Two California Poster Artists
Original article by GLENN LONEY, published in American Artist, May 1969. Reprinted with permission.
SAN FRANCISCO is the fountainhead of psychedelic and neo-Art Nouveau poster art. But it is also the home of some most unusual posters, stressing novel applications of collage and printing techniques. These arresting, colorful works are the creations of two young artists, David Osborn and Charles Woods.
As students of art history at the University of California, they became convinced that there must be more to art than counting halos in medieval religious paintings. So they formed a partnership which has resulted in a number of commercial projects— package and product design, advertising, interior decoration—and a handsome array of graphics, ranging from the striking posters to postcards, bookplates, verse cards, wrapping papers, and greeting cards.
The act of creation, with the excitement and absorption it generates, seems the major cause for much of their output; for they discuss various design projects with real affection and animation. Fortunately, their daring use of color and their instinctive feeling for effective composition have made all their creations eminently salable, with the result that they now have charming and crowded stores in the early California towns of Monterey and Nevada City. And how did they get started on collage posters?
Woods: We had been working on a series of banners for a restaurant. They were cut-out collage in black-and-white. Instead of using them for patterns for a printing process, however, we delivered the black-and-white collages with color notations to a maker. Then they were all made just as flags are.
Osborn: Of course, they were rather expensive. Then we got the idea for a more inexpensive method of reproducing decorative works. Before that, both of us had worked in silk-screen, but with an extremely limited output. Fifteen or twenty-five prints would be all we would make of a subject. But it is absurd to say we are going to make only fifteen, and, therefore, they will be more valuable. There is no reason for that. Five thousand of these can be run, really.
Loney: Yes, but isn’t it the collectors’ idea that the fewer there are, the better investment it is for him?
Osborn: Yes, but that has very little to do with it.
Loney: How do you choose a subject?
Woods: We’re pretty well hung-up on subject matter. We keep flying from it, but we have to come back to it. It is some kind of a compulsion.
Osborn: I think we learned that in religious illustration. That is one of the few fields where there is any symbolism that has meaning to a great many people. Here are two figures standing under a tree in a garden-it means nothing. If you say “Garden of Eden,” there you are! Regardless of belief, everybody knows what the symbol is.
Woods: It is more or less a universal symbol.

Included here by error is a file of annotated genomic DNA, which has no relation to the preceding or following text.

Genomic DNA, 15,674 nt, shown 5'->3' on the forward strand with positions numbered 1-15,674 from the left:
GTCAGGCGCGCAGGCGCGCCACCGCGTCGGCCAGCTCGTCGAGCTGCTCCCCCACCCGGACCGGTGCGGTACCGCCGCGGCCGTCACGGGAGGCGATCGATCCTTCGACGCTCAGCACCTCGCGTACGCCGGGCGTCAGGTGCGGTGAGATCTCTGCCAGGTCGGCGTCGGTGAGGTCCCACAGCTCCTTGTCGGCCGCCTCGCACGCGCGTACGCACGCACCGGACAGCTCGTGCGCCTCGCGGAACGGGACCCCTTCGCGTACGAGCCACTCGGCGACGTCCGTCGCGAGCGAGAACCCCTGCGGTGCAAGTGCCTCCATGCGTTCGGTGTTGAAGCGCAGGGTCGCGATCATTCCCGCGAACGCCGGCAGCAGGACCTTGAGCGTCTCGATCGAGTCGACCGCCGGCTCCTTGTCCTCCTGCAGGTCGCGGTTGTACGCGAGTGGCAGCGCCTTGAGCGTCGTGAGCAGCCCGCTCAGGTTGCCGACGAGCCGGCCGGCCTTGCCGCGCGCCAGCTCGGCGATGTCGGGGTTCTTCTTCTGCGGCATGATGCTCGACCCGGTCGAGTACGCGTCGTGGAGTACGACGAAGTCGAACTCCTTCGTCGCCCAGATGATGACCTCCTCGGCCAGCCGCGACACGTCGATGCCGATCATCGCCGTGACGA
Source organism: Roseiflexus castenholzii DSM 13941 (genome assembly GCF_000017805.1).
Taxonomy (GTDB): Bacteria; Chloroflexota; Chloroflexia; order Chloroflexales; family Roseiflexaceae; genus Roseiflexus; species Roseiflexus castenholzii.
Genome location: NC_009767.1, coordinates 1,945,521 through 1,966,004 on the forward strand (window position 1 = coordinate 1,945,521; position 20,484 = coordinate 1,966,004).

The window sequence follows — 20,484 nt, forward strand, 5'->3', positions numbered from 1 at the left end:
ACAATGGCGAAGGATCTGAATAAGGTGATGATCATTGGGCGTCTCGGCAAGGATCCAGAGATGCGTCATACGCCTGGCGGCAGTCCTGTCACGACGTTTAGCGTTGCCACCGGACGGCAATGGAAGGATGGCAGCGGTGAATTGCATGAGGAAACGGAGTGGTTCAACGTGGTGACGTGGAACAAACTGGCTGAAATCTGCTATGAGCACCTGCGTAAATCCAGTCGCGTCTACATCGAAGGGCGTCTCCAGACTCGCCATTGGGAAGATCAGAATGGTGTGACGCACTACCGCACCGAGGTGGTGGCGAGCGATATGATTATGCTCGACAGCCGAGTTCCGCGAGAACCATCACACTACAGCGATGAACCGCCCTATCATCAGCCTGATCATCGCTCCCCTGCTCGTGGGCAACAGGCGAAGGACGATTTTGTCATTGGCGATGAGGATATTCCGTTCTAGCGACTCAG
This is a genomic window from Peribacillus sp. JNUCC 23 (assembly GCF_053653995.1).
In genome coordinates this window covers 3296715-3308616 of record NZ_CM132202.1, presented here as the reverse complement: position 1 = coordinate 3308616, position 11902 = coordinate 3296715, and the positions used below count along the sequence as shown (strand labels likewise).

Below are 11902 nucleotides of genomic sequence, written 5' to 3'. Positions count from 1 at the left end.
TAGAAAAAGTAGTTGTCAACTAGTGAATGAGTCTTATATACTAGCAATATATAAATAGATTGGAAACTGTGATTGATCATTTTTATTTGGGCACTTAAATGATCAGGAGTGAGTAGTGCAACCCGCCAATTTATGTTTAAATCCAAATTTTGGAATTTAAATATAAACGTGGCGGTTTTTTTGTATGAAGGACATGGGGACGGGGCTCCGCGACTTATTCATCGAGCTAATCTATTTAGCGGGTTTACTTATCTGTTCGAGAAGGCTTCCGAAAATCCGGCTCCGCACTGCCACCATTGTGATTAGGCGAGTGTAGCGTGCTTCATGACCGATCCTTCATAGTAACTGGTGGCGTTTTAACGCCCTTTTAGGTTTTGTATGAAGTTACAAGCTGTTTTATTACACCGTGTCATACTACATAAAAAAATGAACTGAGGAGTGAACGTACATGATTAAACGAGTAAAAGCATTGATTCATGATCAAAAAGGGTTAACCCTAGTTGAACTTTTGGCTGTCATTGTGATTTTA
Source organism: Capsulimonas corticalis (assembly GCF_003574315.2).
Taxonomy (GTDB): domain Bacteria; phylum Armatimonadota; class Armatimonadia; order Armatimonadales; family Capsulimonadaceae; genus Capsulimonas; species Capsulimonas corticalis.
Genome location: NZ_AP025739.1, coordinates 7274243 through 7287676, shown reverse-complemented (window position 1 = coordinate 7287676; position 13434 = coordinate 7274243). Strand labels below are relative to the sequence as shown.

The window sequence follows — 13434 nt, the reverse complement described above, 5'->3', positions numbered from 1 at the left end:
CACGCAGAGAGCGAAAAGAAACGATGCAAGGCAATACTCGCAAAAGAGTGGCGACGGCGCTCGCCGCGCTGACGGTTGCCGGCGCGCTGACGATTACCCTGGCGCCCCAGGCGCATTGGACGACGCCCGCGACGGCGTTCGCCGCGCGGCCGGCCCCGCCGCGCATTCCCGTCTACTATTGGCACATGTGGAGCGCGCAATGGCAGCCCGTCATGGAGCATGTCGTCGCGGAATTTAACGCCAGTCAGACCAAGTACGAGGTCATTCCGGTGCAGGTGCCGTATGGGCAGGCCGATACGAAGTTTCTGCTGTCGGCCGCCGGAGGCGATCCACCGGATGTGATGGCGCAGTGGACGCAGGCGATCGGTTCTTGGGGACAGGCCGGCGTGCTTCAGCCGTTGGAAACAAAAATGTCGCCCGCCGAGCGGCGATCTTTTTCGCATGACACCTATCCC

Osborn: We had been working in religious symbolism for a long time—it is a vast resource. Then we had this commission to do these banners for the Galleon Restaurant. We discovered that it was difficult to do secular symbolism—so that people would look at these banners and not treat them as abstract things, but would have some idea of what they meant. So we evolved the idea that for Galleon we would do seas and oceans. Our sources had to come from outside religion. Fortunately, we were both in Art History, and we began to look at old art, old sculpture, hoping that we might be able, in some way, to symbolize the Pacific Ocean, perhaps by using a turtle. We tried to symbolize the Atlantic Ocean by using cool colors, a derivation of a galleon banner with a Scythian medallion, with Northern Lights. Our poster series of Seas and Oceans was a derivation of the banners.
Loney: And how did you develop the poster technique?
Woods: We originally worked in collage and silk-screen. Our initial idea. was to use offset lithography as a more artistic medium—something we could control, and something that was more direct. So we evolved a simple silk-screen technique applied to offset lithography. By silk-screen technique, I mean that of stenciling. Now, offset lithography is a commercial printing process. Usually the initial copy is set up in black-and-white, either by typesetting or by drawing—some method that gets a black image on a white sheet. In turn, this is photographed in either line, or halftone, which breaks up the continuous tone into small dots. A negative results, in which all the clear areas in the negative are printable areas; the opaque areas are non-printing areas. These negatives are, in turn, stripped into light-proof paper, or vinyl masks.
Then photo-offset plates are exposed to strong light through this negative. Photo-offset plates are coated with a photochemical compound, so that areas where the light goes through the negative will be unable to pick up ink. The areas that the light does not hit reject ink. The resulting offset plates have a full image in positive, just as it will eventually be printed. There are different offset techniques, but, I think this is the basic one.
The plate is now set up photochemically to reject and to attract ink. Mounted on a roller it first passes over a series of inked rollers. They transfer ink across the whole plate. Then the plate continues in its revolution, and is washed with a solution—sometimes acid, or water, or sometimes a combination. After that, all the areas that are to be reproduced have ink on them. All the areas that are not to be reproduced have been washed clean. The plate is pressed again, against the rubber blanket, as it continues its revolution, so that the rubber blanket has the entire image that is going to be printed from it. It has picked up the actual ink off the plate. Then the paper enters the press. A polished roller presses it against the rubber blanket roller. All of the ink on the rubber blanket is transferred to the paper, and the paper comes out of the press.
Loney: Is this a rotary press, or is it flat?